The Metro Development Authority is expected Friday to give the final OK toward approving just more than $2 million in potential tax incentives for Virginia-based Middleburg Real Estate Partners.
The real estate company purchased the blighted Arcadia Apartments, home to low-income residents, for $9 million and announced plans for extensive renovations. Members of the Taylor Berry Neighborhood Association, where the apartments are located, and Metro Councilman David James, D-6, whose district includes Taylor Berry, praised the news earlier this year.
Michael Meyer, a principal with Middleburg Real Estate Partners, said the company plans to invest roughly $21 million in the renovations, which will include new siding, new roofing, low-flow toilets, energy-efficient windows and doors, and air-conditioning units, which he said the apartments don’t currently have.
Work is already underway and is expected to wrap up by the end of 2019.
The company plans to “return some housing that hasn’t been functional for a long time and provide a safe, affordable and a very nice product to people of the city,” Meyer told the Louisville Metro Council’s Labor, Economic Development and Contracts Committee earlier this month.
To help finance the renovations, Middleburg Real Estate Partners asked the city to create a TIF, or tax increment financing, district that encompasses only the property where Arcadia Apartments sits. The TIF, which the council committee and full Metro Council already approved, will make Middleburg Real Estate Partners eligible for a maximum of roughly $2 million in tax breaks.
The amount of actual tax incentive the company receives is dependent on how much value it adds to the property. The current taxable value of the property is $4.4 million.
As part of the agreement with the city, Middleburg Real Estate Partners must rent out at least 200 of the apartment complex’s 418 units at a rate affordable to people earning 80 percent or less of Louisville’s area median income (AMI). The breakdown is 27 one-bedroom units, 108 two-bedroom units and 65 three-bedroom units, according to the agreement.
Laura Ferguson, assistant director of the city’s economic development arm Louisville Forward, told the council committee that initially rents would likely be lower than the 80 percent AMI requirement.
She noted that the dilapidated nature of the Arcadia Apartments was negatively impacting the surrounding neighborhood, that it had only 45 percent occupancy, and without incentives, it was unlikely that the apartments would be upgraded.
Middleburg Real Estate Partners plans to take the buildings down to the studs, as well as add a dog park, a playground, two laundry facilities, grilling areas and surveillance equipment, Ferguson said.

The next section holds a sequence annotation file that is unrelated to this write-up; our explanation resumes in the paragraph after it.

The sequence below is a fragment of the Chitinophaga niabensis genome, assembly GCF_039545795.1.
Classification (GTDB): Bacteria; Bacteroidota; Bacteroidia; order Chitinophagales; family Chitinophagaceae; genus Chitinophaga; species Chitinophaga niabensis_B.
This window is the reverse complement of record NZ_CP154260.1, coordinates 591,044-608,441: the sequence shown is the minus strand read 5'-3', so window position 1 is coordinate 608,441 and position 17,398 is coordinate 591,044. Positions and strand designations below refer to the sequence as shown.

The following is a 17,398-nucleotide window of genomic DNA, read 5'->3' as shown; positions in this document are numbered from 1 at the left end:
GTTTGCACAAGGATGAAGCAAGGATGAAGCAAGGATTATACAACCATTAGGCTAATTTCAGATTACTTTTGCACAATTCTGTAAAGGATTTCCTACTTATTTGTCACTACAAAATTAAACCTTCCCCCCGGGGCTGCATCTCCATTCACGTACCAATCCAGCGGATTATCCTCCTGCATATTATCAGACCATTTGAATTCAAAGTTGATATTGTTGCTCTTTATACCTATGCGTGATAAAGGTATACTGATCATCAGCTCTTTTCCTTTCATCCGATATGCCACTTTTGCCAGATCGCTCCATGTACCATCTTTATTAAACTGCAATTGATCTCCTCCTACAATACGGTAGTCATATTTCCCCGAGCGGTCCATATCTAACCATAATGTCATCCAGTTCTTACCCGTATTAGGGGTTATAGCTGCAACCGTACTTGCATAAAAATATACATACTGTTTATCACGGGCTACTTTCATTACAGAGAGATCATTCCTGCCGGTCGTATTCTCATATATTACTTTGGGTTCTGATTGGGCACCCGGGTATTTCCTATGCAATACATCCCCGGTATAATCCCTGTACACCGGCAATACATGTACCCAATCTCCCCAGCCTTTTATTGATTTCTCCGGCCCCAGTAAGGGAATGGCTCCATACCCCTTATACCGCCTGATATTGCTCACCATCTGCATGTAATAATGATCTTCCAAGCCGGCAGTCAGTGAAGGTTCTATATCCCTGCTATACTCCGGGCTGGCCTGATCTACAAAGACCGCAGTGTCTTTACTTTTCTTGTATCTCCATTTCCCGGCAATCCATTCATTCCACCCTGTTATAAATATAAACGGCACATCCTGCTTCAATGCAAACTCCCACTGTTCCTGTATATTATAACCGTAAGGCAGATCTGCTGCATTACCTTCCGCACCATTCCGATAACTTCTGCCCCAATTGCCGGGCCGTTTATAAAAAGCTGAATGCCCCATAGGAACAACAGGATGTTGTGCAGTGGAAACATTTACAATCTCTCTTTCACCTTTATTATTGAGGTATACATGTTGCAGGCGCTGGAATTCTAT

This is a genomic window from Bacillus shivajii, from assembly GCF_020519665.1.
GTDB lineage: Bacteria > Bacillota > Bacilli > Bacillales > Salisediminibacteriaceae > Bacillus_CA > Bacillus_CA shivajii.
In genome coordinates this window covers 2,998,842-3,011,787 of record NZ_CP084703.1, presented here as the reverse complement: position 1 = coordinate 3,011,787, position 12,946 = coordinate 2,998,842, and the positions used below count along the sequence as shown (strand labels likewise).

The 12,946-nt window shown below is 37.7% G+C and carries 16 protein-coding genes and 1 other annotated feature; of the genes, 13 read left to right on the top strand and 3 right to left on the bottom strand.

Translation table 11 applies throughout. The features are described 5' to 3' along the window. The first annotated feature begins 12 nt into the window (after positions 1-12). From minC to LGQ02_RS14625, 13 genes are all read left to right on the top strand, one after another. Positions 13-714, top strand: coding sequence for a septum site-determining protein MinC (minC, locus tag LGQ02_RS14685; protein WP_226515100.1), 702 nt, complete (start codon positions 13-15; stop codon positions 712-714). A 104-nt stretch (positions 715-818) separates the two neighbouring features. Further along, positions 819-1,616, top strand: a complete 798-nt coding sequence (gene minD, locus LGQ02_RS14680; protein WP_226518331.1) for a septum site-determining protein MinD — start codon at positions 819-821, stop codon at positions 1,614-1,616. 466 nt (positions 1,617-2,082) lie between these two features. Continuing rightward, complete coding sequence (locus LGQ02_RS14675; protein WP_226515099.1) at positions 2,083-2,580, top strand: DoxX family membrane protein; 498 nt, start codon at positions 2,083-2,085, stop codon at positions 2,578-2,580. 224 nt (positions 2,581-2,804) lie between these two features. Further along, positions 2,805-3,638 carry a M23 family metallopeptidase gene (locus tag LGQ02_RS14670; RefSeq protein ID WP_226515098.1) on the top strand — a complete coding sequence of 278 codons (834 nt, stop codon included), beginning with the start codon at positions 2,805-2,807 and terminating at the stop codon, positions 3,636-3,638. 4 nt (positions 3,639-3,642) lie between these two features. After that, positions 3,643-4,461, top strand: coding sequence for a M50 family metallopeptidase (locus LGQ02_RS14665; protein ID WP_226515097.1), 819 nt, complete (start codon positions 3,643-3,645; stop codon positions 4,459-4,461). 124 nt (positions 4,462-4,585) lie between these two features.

Although it is not included in the incentive agreement, Middleburg Real Estate Partners plans to set aside 5 percent of its units for what it refers to as community heroes, including teachers and firefighters. They will receive a $100 a month discount on their rent.
“They are great tenants, and they deserve the help of the business community,” Meyer said.
The company also plans to introduce its “Shelters to Shutters” program in Louisville, where it offers a few entry-level jobs at the apartment complex and “steeply discounted” rent to homeless people. Meyer told the council committee that Middleburg Real Estate Partners wants to encourage other apartment complex owners in Louisville to do the same.
He said the company expects to hold onto Arcadia Apartments for decades to come. “We are long-term holders of real estate.”
The TIF for Arcadia Apartments moved through approvals with no opposition, which differs from other TIF districts in recent history. That may have something to do with the object of the TIF, a severely dilapidated apartment complex where nearly half the apartments will be workforce or affordable housing units. The complex also is located in an area that doesn’t see huge amounts of investment outside of nearby Churchill Downs and the University of Louisville.
Unlike Middleburg Real Estate Partners, developers that previously requested designated TIF districts were constructing luxury apartments that include only a small percentage of workforce housing units, if any at all, and the projects were located in already established or growing neighborhoods. Despite facing backlash, the TIFs were ultimately approved by Metro Council.
“In my opinion, a TIF — a government-assistance program, tax incentive, tax break — should be used to support projects that otherwise would not be supported on their own, that can deliver good to the community, and my opposition here is that we are talking about luxury apartments, luxury apartments in an area that is not blighted,” Councilman Brent Ackerson, D-26, said in 2016.
Some council members argued that TIFs also should be used to promote affordable housing. During the council committee meeting regarding Middleburg Real Estate Partners’ requested TIF earlier this month, council members expressed happiness with the company’s plans.
Correction: A previous version of this story incorrectly stated how much tax incentives Middleburg Real Estate Partners could receive. The amount is just more than $2 million.